A study compared bathing in mineral water to plain tap water in 60 people with low back pain. They found that mineral water containing sulphur was superior in reducing pain and improving mobility compared with tap water.

A systematic review and meta-analysis published in the journal Rheumatology assessed spa therapy and balneotherapy for low back pain. The researchers found that the data suggest beneficial effects compared to control groups. They concluded that the results were encouraging and that large-scale trials were warranted.
Dead Sea salts and other sulphur-containing bath salts can be found in spas, health food stores, and online.

People with heart conditions should not use balneotherapy unless under the supervision of their primary care provider.


Why occur back pain at work?

Back Pain & the Workplace
After the common cold, back pain is the leading reason adults under 45 years of age stay home from work, according to the American Academy of Orthopaedic Surgeons. All told, back pain results in about 83 million lost work days each year. It’s one of the most common work-related injuries, especially among those working in physically demanding jobs, and the leading cause of job-related disability and work limitations in those under 45 years of age.

According to experts at the Mayo Clinic, there are four work-related factors that are associated with increased risk of back pain and injury:

Applying too much force to your back by lifting or moving heavy objects
Repetitive tasks, which can lead to muscle fatigue or injury, particularly if they involve stretching to the limit of your range of motion or awkward body positioning
Poor posture, especially if you stay in the same position for an extended period of time; according to experts your body can remain in one position for an average of 20 minutes before you need to adjust
Too much stress at work or at home can result in pain or injury by leading to muscle tension and tightness, which can result in back pain.

Many jobs place stress and strain on the back, making you more prone to getting back pain.

Episodes of acute and chronic back pain are more likely for people working in nursing, construction, factory work and truck driving because of the demands placed on the spine. Nurses, for example, put a great amount of strain on the lower back every time they help transfer patients from bed to bed, lift them from a chair or change positions. Nursing aides, orderlies and attendants had more back injuries and other musculoskeletal disorders than any other occupation in 1999, according to the United States Bureau of Labor Statistics.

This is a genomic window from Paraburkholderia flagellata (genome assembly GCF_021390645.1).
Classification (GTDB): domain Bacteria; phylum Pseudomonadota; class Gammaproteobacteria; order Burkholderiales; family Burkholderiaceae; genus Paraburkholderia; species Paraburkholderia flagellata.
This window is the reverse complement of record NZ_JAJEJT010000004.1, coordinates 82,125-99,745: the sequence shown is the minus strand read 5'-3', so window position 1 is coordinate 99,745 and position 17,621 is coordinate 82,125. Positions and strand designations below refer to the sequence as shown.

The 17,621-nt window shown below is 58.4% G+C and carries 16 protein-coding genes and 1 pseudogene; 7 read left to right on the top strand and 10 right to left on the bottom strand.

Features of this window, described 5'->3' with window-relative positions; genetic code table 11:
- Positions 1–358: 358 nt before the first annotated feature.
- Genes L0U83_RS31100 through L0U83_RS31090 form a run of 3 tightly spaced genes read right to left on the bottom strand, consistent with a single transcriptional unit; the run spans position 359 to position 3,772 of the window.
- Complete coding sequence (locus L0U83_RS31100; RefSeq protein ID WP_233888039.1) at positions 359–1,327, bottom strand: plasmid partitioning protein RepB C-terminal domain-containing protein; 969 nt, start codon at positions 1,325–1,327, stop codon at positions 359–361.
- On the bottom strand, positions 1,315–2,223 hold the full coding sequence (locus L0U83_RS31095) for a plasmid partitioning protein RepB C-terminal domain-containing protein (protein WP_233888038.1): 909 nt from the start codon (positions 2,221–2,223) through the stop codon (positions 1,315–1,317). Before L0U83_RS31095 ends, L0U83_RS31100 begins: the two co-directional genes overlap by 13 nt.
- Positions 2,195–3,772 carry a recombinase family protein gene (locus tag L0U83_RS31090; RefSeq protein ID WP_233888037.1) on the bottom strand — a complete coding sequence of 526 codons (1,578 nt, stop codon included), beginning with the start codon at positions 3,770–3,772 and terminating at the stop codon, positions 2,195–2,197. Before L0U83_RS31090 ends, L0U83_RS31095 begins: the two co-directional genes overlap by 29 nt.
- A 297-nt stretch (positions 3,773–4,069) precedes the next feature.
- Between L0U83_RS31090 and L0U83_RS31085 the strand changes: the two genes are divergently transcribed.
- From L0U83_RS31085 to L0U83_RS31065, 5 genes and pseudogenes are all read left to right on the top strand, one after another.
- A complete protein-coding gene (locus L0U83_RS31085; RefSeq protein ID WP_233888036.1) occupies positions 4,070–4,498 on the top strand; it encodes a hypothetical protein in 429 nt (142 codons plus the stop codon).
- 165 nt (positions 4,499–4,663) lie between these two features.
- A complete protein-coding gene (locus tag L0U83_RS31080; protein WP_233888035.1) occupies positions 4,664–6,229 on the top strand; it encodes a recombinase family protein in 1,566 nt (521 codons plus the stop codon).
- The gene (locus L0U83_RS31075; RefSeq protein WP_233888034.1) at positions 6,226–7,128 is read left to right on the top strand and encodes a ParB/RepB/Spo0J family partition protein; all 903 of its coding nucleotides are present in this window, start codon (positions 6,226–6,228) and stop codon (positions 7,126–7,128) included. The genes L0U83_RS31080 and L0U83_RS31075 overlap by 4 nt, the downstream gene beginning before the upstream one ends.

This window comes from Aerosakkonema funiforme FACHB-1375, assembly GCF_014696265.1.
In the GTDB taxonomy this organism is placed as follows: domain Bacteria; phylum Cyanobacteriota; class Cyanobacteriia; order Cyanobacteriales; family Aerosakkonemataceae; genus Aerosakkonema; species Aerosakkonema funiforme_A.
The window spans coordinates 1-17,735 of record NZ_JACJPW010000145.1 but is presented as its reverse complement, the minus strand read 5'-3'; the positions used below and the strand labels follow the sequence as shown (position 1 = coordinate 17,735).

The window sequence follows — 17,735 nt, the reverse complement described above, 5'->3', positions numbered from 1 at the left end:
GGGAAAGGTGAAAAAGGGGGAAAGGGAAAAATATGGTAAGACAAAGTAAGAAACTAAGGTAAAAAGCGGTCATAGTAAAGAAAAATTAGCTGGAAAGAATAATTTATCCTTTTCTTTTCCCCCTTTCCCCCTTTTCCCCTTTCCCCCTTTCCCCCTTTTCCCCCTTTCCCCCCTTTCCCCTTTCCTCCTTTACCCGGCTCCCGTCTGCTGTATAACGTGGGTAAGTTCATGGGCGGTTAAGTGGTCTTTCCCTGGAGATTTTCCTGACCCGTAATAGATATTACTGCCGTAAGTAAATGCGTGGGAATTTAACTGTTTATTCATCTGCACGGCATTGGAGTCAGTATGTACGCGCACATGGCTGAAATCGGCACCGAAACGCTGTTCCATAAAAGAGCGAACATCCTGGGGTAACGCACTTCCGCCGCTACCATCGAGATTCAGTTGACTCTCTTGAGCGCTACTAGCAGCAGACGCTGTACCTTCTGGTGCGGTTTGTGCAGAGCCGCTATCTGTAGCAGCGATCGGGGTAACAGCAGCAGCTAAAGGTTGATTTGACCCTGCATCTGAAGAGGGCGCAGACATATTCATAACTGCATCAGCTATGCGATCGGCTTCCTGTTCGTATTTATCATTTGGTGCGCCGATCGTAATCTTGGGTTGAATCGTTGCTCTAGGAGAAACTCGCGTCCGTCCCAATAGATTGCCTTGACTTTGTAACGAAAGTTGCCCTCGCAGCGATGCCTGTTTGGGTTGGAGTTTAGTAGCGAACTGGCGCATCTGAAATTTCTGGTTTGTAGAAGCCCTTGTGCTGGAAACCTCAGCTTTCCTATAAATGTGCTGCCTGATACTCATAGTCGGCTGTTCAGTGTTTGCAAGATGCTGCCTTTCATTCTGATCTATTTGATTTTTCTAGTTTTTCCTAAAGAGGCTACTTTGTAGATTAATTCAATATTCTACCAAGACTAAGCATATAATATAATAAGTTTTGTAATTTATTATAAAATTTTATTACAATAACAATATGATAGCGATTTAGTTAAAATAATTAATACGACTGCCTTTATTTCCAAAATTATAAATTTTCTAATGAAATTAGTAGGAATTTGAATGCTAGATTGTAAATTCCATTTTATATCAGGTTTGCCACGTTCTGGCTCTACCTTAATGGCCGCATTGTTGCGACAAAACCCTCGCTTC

Some jobs that increase the risk of back pain include:

Truck driving
Service jobs, including police officers and firefighters
Janitors and cleaners
Factory and farm work
Sedentary office work
Teaching, especially in nursery schools
Even routine office work can worsen back pain, especially if you have bad workplace habits (for example, slouching over your desk, not taking regular breaks, using a chair that doesn’t give enough support) or your workspace isn’t well designed.

You are more likely to experience back pain if your job involves:

Physical labor, particularly heavy lifting and forceful movements; this is true for nurses, factory workers and those in other manual labor jobs
Bending or twisting, especially in awkward postures; for example, early childhood educators who are often reaching down to talk to or pick up a small child
Whole body vibrations; construction workers who use machinery and tools that vibrate their entire body or truck drivers whose vehicle’s vibration can cause back pain
Spending hours on end in the same position; for example, spending your days at a desk typing

Fortunately, there are steps employees and employers can take to help protect their backs and prevent or reduce further injury and pain.

Steps to protect your back at work

If your job is physical in nature, be aware of the way you move your body. When lifting or carrying a load, never bend and lift with your back only. Instead, bend your knees and let your legs do the work. Hold the object close to your body and engage other muscles - especially your core - to lift. Always consider asking for help. If you find that you are on your feet all day at work, make sure you wear supportive footwear.